Americans remain somewhat divided on their favorite streaming service, but they have a clear pick when it comes to which one they like the least. A new report from Strategy Analytics measured customer satisfaction in 14 categories across three key areas: the number and availability of TV shows/films, how easy it is to find them, and the overall value of the service. Time Warner's (NYSE:TWX.DL) HBO Now won the most categories, taking 11 out of 14, but Netflix (NASDAQ:NFLX) received the highest score when it came to overall satisfaction.
Both Netflix and HBO Now can stake a claim as having the top service, and Hulu made a strong case for third place, beating Netflix in six of 14 categories and scoring top marks in children's programming. Amazon Prime, however, consistently brought up the rear, ranking last in all 14 categories among the four services rated.
"HBO Now has successfully positioned itself as a go-to-service for quality programs, especially movies," said Strategy Analytics analyst Zhaowen Wu in the press release. "Though HBO Now has a much smaller library than other SVOD [subscription video on demand] services, it has more blockbuster movies and hit series such as Game of Thrones and Westworld."
HBO is the big winner
HBO's stand-alone streaming service was a late entry to the field, first launching in April 2015. The company was late to the party because it did not want to upset its cable partners, which had long sold the channel as a premium service. That legacy as a cable product may be the only reason Netflix scored a victory in overall customer satisfaction, according to Strategy Analytics Digital Media Strategies Director Michael Goodman.
"When considering the bigger picture, Netflix clearly benefits from its brand 'halo' while HBO Now suffers from a negative association with cable's legacy issues," he said. "However, once one gets into the weeds, the reality is that HBO subscribers are the most satisfied with nearly all elements that make up a strong SVOD service."
Goodman did point out that the overall difference in scores is relatively small. He also explained that while Amazon was the clear loser in the report, the fact that the video service is just one element of the company's Prime membership means its members "may actually be the least likely to churn, particularly as they're the most likely to have household incomes above $100,000."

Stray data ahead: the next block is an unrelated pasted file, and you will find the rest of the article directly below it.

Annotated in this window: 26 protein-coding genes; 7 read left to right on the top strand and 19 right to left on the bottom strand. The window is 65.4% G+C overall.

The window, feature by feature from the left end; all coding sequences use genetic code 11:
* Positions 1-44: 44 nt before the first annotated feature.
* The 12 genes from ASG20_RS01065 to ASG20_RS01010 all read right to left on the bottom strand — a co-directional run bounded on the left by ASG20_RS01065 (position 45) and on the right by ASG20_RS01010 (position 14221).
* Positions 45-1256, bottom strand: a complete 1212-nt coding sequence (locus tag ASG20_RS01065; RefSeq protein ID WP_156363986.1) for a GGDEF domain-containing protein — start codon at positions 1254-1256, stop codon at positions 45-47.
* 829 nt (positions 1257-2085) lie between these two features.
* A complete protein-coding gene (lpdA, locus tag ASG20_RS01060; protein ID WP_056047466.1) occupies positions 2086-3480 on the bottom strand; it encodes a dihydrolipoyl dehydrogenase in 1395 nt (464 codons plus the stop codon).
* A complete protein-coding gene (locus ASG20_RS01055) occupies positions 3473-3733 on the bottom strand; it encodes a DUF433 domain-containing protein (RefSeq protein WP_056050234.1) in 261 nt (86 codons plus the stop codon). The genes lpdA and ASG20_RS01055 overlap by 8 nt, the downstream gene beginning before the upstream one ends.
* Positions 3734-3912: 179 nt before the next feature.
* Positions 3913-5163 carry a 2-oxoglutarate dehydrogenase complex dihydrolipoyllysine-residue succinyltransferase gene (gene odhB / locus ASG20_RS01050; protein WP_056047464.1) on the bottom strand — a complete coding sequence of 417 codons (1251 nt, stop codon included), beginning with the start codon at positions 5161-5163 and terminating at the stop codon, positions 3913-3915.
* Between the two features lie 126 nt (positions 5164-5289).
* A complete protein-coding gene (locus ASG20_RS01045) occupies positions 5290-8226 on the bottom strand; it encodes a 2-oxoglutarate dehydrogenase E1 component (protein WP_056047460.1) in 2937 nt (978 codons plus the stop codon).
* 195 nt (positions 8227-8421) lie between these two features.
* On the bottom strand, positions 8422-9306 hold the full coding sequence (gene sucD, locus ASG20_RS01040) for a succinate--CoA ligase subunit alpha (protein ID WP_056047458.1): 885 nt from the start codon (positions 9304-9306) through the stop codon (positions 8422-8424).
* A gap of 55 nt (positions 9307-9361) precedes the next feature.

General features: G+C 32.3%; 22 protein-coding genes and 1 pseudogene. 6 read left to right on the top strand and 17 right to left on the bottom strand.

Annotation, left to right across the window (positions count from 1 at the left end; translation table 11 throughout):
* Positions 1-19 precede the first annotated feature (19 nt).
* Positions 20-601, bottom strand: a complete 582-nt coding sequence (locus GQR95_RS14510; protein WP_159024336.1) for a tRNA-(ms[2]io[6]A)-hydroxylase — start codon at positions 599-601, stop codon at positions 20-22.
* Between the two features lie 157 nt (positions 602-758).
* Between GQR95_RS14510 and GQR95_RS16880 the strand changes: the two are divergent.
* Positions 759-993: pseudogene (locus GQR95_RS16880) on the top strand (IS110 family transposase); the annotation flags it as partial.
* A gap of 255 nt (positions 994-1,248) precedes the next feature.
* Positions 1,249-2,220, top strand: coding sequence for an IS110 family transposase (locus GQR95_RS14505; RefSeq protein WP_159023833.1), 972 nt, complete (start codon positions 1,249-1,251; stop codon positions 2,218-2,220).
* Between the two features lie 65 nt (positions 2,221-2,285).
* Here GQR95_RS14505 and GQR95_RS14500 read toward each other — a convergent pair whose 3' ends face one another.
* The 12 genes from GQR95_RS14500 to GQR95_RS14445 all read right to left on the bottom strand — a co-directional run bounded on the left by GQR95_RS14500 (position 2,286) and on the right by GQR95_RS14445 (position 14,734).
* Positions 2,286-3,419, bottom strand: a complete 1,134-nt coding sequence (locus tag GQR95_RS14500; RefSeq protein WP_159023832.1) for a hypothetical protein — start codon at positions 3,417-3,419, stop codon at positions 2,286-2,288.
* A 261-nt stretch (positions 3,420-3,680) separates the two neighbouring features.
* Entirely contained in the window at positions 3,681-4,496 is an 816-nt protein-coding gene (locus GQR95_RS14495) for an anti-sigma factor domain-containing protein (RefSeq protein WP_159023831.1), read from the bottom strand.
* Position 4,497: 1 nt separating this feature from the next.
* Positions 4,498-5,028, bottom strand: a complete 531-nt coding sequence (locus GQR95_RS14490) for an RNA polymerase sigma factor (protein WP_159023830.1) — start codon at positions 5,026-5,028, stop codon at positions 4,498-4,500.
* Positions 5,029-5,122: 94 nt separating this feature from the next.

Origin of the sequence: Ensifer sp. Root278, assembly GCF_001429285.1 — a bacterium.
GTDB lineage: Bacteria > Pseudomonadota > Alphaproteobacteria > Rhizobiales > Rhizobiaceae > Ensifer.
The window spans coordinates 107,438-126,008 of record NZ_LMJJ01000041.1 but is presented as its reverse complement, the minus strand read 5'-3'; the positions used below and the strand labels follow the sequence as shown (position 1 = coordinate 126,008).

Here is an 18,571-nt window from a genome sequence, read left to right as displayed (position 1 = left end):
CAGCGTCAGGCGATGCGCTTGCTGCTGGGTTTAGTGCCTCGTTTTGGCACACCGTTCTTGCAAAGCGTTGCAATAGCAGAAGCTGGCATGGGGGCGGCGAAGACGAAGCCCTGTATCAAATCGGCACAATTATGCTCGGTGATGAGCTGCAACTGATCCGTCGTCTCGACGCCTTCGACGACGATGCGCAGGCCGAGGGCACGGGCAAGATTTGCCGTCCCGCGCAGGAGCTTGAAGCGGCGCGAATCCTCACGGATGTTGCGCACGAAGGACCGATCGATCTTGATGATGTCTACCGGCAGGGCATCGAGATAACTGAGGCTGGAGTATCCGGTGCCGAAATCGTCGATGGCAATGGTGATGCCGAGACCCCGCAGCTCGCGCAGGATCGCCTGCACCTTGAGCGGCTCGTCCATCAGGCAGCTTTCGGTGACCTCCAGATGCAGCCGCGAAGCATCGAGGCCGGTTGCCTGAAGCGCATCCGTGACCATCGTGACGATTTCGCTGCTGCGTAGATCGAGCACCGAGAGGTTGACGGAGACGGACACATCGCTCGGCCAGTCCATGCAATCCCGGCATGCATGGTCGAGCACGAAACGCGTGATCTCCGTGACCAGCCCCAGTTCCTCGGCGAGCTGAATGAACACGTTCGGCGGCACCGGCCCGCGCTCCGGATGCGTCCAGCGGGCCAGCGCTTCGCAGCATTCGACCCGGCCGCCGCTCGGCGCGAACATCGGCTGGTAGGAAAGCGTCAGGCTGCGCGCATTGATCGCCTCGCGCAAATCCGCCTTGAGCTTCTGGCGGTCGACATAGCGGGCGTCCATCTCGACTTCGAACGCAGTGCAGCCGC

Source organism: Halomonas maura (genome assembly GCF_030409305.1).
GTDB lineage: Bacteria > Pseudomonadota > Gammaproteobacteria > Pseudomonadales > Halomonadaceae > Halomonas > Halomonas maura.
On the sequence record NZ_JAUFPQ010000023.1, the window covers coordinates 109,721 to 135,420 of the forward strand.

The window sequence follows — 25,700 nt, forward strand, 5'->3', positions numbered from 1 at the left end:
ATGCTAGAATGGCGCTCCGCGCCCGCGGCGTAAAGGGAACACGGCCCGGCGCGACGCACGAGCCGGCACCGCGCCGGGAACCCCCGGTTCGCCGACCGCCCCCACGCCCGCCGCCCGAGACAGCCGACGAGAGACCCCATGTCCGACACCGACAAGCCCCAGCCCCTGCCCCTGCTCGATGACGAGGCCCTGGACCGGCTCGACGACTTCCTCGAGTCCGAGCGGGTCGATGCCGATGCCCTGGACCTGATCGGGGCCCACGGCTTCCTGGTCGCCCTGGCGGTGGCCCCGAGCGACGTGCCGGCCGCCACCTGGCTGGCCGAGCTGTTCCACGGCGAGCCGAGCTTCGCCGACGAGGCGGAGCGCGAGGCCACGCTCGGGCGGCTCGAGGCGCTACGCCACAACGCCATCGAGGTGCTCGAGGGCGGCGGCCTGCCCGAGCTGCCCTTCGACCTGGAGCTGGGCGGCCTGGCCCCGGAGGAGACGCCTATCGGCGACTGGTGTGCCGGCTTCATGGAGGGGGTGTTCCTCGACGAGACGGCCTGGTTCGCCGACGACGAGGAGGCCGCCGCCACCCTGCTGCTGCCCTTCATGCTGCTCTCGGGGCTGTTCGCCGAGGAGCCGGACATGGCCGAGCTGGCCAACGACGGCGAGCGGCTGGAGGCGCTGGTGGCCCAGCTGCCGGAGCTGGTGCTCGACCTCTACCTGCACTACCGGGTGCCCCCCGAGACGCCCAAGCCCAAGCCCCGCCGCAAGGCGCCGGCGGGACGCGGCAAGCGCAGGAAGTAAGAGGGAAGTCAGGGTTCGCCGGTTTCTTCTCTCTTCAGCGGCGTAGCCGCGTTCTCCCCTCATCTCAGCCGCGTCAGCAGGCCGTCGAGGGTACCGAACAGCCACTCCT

Which services will people get?
HBO Now costs more than any of its rivals at $14.99 a month. Hulu costs $7.99 with commercials or $11.99 without while Netflix charges $9.99 a month, and Prime costs $99 a year (or it can be purchased for $10.99 a month) and includes other perks like free two-day shipping. Goodman acknowledged that many consumers will buy more than one streaming subscription, but he sees HBO as potentially emerging as the top choice.
"People have been talking about it being a Netflix vs. Amazon battle in terms of which service viewers choose, with the others left to pick up the scraps," he said. "However, if HBO continues on this vein, we're more likely to see a situation where people will have one 'blockbuster' service like HBO or HBO Now and either a Netflix or Amazon in support."
That interpretation would ring more true if Netflix did not already have 47.91 million U.S. subscribers, a gain of nearly 2 million paying customers in Q4. Time Warner does not report HBO Now subscribers, but the number was estimated at about 1 million in March 2016. That's not a representative picture of how many people are watching because HBO still has tens of millions of traditional cable subscribers.
There will be more than one winner
What's clear from this report is that both HBO and Netflix are considered top-tier streaming services by consumers while Prime and Hulu sit at least a slight tick below. In a market where people are dropping cable subscriptions that cost more than $100 a month on average, it seems likely that both HBO and Netflix can be winners.
In fact, given how closely these scores are grouped and the fact that the key driver for many Prime customers is free shipping, it's possible that all four of these services will continue to grow. Paying for all four would cost $45.22 a month (prorated for paying $99 for Prime all at once) and it can be argued that just getting all four costs well less than cable while offering a comparable, if not a better, array of entertainment is a big win.